Celebrating literacy and Hispanic Heritage Month in a park designed for all generations

On September 15, the first day of Hispanic Heritage Month (runs to October 15), there will be a gathering in a small urban park in Atlanta, led by a young community advocate, Sofia Bork, who is committed to improving the lives of Latinos. 

The event is a bilingual literacy session taking place in partnership with the venue, the Sara J. Gonzalez Memorial Park, which is the first park in Georgia to honor a Latino — a leader in the community who passed in 2008. Dedicated to themes of diversity, inclusion and equity, the park is a frequent location for intergenerational events. 

Community advocate Sofia Bork (right) is intent on getting more Hispanic preschoolers in Atlanta ready to read.

“We chose to host the reading in an area parents are familiar with and feel safe in,” says Bork, noting that the upcoming session will take place in tandem with a bi-weekly food distribution event put on by the Mayor’s Office of Immigrant Affairs. “Doing it tied to this distribution means parents don’t have to attend multiple events. The park becomes a one-stop shop, which is ideal.” 

Bork anticipates 100 to 200 families will come through, with a number of those stopping by for the bilingual book reading that will target babies and youth 0-5 years old. “We are intentional with our curation of bilingual materials with the idea that their lived experience matters, and that to be bilingual is a gift,” she says.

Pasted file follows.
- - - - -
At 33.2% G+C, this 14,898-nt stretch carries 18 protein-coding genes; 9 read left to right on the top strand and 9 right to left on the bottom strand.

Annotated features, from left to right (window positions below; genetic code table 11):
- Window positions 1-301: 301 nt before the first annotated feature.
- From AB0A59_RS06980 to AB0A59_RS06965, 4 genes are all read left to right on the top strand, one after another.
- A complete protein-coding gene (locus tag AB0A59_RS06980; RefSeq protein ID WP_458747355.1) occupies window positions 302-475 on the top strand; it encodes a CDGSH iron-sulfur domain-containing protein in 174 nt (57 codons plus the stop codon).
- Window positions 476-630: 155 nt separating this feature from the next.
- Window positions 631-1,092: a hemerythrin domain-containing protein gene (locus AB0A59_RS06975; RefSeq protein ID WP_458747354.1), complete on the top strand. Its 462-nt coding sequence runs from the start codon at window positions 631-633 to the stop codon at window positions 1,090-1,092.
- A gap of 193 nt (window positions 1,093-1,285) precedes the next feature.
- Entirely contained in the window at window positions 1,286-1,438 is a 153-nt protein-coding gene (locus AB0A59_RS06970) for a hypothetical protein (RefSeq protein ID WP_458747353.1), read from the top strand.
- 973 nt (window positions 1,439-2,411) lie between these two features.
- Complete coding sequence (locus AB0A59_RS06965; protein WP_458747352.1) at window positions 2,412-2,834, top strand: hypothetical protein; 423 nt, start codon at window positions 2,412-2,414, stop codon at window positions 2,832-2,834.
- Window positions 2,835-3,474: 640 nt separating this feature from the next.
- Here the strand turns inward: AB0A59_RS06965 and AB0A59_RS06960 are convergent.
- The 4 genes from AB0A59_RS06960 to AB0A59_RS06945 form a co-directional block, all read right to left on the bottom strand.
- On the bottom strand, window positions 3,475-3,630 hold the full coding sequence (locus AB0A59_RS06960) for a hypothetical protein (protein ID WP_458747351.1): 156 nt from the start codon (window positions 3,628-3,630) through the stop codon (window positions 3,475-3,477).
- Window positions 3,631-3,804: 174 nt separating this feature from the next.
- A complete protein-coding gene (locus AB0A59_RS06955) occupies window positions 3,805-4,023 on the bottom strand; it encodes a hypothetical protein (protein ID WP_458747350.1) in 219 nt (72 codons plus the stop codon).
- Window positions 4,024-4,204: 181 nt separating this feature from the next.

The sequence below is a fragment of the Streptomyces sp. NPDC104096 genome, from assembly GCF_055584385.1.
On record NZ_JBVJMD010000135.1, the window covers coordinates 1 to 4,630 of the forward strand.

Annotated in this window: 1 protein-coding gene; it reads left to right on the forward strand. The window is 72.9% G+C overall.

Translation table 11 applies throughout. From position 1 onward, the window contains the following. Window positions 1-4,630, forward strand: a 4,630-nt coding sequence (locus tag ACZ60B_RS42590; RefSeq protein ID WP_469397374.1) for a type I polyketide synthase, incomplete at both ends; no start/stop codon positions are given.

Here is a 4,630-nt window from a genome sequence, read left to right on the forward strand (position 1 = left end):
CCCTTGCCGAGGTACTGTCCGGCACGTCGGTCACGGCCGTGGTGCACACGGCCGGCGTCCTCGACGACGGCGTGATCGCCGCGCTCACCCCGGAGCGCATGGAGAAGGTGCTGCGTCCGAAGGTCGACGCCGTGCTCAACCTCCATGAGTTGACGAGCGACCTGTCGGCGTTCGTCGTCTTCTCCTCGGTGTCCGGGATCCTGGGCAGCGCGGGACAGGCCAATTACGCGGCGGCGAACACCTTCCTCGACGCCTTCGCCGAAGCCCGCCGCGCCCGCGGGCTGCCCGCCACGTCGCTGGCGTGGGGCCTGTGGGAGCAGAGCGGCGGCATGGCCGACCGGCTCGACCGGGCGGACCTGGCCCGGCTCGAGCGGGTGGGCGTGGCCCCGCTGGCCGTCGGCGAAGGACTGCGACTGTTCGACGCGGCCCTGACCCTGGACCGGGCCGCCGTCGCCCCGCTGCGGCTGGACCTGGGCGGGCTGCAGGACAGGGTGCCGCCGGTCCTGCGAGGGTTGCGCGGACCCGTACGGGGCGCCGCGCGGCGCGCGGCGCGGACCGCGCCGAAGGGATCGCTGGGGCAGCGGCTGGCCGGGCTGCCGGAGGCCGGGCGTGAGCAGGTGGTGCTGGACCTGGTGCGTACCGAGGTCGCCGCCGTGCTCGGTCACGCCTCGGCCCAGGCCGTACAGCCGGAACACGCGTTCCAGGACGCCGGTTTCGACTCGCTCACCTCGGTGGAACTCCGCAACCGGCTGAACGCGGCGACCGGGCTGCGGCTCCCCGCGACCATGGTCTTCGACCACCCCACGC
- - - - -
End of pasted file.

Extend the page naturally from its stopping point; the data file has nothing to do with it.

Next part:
The literacy events have also welcomed a partnership with the city’s Fulton County Library System, which has distributed library cards as well as promoted the library system as an inclusive institution welcoming of diverse communities. 

“People who can speak their primary language when receiving library services feel seen and heard and are receptive,” says Christina Rand, Fulton County Library System’s outreach manager. “Recognizing that we must be prepared to engage with the Latino community in their primary language is the bridge that leads to success.”

When it comes to academic proficiency in the Latino community, early-reading age efforts like these are critical, especially as high school dropout rates remain high. 

“If one family changes their mindset of prioritizing literacy and life experiences within the community, another family follows,” says Atlanta-based educator and school principal José M. Osorio. “It begins the domino effect of empowering a community to make each generation better than the previous one.”

For Bork, the intergenerational aspect of the gathering is key. “My mom is an immigrant from Bogotá, Colombia, and immigrated here when she was younger. She told me of how nervous she felt reading at school and never wanted my sister and me to feel that way,” Bork recalls. 

“Because of my mother’s commitment to teaching us how to read, I fell in love with reading so much that I majored in English and now work in a communications role. I love hosting these literacy sessions because they make me think of my mom and how something like this would have helped her had programming like this been available to her.”

Isabel González Whitaker is a senior fellow at Encore.org and the founder of the Sara J. González Memorial Park, which honors her mother.

 

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